4. Involve your friends, they want to help! Give them an avenue to participate in a way that makes sense to them. For example, some guests may wish to take and share photos. The important thing is to make this optional so they may both enjoy the wedding and take pics to the extent they wish. For the guests that opt-in, they will feel more invested in the event and the host will get the added benefit of unique picture keepsakes.

These are just a few examples, you will naturally come across your own criteria as you make your Feeling Principle trade-offs.


Further, you may decide the "Feeling Principle" is not for you. Perhaps "Go Big or Go Home!" is more your style. Certainly, that objective may work as well. The point is, being clear about your event objective is critical. This will align event criteria and event alternatives to your event objective.


With event objective alignment, the criteria will become clearer and easier to weigh. However, there are still a number of alternatives to consider. For example, once you decide on the kind of venue, you will need to decide between venue alternatives and apply your venue criteria to make a good decision. The same decisions need to be made for other event considerations like food and drink, photo and video, and even the bridal party! The decision process is very involved. It is the kind of decision where people naturally struggle. Our brains do not easily handle multi-criteria, multi-alternative decisions. Fortunately, there are event decision support solutions that do much of the analytical heavy lifting and help you make great event decisions!


Event decision support solutions


Decision support solution: Definitive Choice is a smartphone app, providing a straightforward user experience and is backed by time-tested decision science algorithms. It uses a proprietary "Decision 6(tm)" approach that organizes the criteria (what is important to us?) and alternatives (what are our choices?) in a series of bite-size ranking decisions. Since it is on your smartphone, you can use it while you are touring a venue or doing online research. It is like having an event planner in your pocket! The dashboard provides a rank ordered list of "best choices," completely tailored to your preferences!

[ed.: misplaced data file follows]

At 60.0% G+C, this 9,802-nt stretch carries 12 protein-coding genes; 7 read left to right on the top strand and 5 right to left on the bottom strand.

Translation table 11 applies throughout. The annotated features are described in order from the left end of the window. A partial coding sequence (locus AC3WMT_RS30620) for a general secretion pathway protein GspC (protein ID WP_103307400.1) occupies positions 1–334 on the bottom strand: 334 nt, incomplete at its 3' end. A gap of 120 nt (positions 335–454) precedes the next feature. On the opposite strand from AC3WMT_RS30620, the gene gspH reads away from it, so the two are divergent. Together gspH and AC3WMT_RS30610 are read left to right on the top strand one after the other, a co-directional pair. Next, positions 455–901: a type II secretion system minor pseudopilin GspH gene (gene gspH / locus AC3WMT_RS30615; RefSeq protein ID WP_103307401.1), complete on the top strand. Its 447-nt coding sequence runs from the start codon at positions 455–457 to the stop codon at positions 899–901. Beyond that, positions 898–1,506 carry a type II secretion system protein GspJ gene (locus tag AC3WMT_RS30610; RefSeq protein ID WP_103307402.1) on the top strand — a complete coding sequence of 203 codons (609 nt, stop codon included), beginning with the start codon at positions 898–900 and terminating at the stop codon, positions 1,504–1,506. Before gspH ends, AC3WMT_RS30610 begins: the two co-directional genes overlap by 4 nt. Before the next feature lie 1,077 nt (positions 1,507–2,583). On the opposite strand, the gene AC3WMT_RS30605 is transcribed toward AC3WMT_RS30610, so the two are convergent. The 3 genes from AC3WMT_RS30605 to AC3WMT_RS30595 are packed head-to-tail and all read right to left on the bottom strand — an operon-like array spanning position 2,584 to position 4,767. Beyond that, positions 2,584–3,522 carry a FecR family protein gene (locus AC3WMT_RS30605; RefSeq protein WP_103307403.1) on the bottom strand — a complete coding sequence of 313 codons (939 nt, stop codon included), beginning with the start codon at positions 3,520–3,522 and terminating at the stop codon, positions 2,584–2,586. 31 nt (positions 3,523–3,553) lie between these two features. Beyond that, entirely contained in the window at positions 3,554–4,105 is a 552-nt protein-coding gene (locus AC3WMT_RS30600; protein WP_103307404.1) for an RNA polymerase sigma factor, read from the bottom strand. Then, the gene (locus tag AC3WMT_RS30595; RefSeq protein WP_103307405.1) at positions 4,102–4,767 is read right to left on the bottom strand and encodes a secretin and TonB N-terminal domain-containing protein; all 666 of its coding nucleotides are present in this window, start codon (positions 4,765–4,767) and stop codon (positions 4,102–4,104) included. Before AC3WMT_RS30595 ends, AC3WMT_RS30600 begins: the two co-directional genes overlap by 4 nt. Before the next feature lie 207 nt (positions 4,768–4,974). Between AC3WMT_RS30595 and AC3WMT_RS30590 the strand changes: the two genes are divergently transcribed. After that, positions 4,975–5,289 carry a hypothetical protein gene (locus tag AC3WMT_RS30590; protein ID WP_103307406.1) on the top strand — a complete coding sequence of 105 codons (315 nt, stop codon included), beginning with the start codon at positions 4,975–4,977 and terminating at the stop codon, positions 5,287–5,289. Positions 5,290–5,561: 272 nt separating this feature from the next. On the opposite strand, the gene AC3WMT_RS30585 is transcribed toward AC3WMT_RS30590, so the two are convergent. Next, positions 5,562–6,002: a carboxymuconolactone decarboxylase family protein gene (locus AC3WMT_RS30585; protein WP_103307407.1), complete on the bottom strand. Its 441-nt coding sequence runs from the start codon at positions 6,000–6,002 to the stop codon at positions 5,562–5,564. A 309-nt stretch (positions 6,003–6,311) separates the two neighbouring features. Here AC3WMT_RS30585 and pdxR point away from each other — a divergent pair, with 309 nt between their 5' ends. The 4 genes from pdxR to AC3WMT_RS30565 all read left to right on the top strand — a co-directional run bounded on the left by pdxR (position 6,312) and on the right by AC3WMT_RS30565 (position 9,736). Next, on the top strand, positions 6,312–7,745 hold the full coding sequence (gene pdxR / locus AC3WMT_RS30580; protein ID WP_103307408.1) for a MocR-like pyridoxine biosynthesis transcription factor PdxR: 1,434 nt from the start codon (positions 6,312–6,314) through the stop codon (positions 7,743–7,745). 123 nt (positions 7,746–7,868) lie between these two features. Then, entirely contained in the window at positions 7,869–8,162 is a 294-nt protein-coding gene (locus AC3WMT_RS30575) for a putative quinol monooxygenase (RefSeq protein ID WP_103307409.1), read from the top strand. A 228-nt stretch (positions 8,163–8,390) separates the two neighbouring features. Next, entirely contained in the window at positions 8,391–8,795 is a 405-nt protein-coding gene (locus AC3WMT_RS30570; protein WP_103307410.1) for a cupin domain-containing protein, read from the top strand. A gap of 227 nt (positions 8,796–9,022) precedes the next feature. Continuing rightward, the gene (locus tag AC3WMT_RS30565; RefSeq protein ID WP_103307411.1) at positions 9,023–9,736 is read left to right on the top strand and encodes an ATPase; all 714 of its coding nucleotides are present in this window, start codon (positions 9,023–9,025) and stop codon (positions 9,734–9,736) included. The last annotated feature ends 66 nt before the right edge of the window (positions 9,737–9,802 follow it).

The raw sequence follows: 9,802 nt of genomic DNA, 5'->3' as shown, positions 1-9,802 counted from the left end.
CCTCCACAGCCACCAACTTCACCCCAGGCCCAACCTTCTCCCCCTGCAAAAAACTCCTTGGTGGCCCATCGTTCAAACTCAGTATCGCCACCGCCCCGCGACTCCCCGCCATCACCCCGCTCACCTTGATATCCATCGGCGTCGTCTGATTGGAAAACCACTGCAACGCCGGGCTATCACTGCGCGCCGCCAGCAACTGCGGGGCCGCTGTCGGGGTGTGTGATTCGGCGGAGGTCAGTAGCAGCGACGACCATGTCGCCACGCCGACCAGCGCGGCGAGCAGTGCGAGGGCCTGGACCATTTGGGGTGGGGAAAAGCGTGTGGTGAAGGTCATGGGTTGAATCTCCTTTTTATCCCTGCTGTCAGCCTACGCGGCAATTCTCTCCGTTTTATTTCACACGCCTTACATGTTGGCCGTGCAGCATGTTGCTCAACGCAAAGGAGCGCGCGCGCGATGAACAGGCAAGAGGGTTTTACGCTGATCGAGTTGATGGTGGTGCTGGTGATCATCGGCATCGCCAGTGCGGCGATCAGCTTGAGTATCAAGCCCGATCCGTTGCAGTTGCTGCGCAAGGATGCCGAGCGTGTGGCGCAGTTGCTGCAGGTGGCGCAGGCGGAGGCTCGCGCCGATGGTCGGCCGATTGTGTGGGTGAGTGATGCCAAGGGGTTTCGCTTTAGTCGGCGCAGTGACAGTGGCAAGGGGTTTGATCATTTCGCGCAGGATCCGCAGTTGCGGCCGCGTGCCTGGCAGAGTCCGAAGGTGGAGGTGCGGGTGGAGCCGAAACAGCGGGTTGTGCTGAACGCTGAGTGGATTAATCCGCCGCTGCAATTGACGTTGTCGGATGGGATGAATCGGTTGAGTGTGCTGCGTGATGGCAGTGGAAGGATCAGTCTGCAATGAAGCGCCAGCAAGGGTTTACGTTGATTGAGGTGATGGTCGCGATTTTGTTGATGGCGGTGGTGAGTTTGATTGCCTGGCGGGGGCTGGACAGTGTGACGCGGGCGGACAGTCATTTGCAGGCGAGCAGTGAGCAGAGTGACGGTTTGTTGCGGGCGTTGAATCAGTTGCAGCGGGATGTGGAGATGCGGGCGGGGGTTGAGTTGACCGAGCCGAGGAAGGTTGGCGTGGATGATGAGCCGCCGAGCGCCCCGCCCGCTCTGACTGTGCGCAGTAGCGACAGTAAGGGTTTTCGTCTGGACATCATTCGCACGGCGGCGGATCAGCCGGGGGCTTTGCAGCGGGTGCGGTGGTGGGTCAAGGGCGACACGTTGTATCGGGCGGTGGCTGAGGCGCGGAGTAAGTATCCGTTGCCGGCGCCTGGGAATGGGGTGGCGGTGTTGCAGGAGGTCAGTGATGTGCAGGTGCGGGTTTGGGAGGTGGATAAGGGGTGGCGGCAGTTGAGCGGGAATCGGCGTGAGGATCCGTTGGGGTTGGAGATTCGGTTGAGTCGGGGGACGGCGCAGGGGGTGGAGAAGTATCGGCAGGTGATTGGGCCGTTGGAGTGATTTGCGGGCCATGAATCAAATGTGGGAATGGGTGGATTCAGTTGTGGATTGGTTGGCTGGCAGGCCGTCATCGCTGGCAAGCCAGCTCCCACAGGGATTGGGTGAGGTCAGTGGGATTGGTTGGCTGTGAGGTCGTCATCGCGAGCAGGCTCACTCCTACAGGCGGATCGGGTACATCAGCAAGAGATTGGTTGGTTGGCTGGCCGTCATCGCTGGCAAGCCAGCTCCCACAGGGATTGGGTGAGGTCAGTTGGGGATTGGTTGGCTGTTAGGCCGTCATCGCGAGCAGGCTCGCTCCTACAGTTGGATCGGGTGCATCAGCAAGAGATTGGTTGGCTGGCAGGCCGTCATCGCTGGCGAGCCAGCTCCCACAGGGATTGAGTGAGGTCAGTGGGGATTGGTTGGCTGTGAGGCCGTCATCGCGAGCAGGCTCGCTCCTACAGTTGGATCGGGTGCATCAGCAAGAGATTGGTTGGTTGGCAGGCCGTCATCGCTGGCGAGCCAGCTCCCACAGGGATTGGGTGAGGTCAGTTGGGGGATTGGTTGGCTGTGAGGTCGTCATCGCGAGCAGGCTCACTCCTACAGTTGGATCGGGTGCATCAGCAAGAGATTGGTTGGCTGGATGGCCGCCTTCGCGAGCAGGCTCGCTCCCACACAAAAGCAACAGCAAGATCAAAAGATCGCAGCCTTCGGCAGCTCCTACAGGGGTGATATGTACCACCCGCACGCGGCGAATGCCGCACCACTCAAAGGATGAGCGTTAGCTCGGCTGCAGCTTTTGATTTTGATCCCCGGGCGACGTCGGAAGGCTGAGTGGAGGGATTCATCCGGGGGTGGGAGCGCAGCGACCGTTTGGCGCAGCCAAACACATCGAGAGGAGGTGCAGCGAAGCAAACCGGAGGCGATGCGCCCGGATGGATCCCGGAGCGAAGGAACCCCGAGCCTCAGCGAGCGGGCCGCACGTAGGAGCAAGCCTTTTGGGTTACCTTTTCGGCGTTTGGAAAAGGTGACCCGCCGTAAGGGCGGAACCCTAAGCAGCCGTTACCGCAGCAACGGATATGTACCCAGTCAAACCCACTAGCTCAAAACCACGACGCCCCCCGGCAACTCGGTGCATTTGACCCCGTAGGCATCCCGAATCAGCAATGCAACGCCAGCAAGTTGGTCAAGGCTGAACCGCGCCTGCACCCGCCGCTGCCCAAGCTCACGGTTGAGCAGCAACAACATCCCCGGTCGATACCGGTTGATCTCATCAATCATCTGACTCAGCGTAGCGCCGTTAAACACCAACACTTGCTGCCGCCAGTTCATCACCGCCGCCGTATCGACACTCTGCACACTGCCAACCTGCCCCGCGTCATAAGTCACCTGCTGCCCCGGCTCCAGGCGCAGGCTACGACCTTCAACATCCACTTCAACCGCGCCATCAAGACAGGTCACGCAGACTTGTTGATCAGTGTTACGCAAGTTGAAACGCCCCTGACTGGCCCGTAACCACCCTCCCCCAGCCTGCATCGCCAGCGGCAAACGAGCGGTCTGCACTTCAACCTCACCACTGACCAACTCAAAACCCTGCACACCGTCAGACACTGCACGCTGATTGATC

Also, Definitive Choice comes pre-loaded with event and wedding templates. You will want to customize your own criteria, but the pre-loaded templates provide a nice starting point.


Budget solution: Pictured above is my son, Josh, with his betrothed, Sydney. They were married not long ago. They did a great job planning their wedding. They also happen to have their Masters of Accounting and their CPAs. I fully expect they have a very useful budget spreadsheet. I will seek to share it soon!

 

The Stoic's Arbitrage: Your Personal Finance Journey Guide


Core Concepts

1. Our Brain Model

2. Curiosity Exploration - An evolutionary approach to lifelong learning

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Making the money!

5. Career choices - They kept asking about what I wanted to do with my life, but what if I don't know? - Part 1

6. Career choices - They kept asking about what I wanted to do with my life, but what if I don't know? - Part 2

7. Career success - Success Pillars - A Life Journey Foundation

8. Career choices - Do I need to be a Data Scientist in an AI-enabled world?

9. Career choices - Diamonds In The Rough - A perspective on making high impact college hires


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10. Budgeting - Budgeting like a stoic

11. Home Buying - Homeownership is an important wealth-building platform

12. Car Buying - Cutting through complexity: A car buying approach

13. College choice - The College Decision - Framework and tools for investing in your future

14. College choice - College Success!

15. College choice - How to make money in Student Lending

16. Event spending - Wedding and event planning guiding principle


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17. Investment thoughts for my children

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19. Using the Stoic's Arbitrage to choose a great investment advisor

10. Anatomy of a "pump and dump" scheme

21. The Time Value of Money Benefits the Young

22. How Would You Short The Internet?


Pulling it together!

23. Capstone - The Stoic’s Arbitrage: A survival guide for modern consumer finance products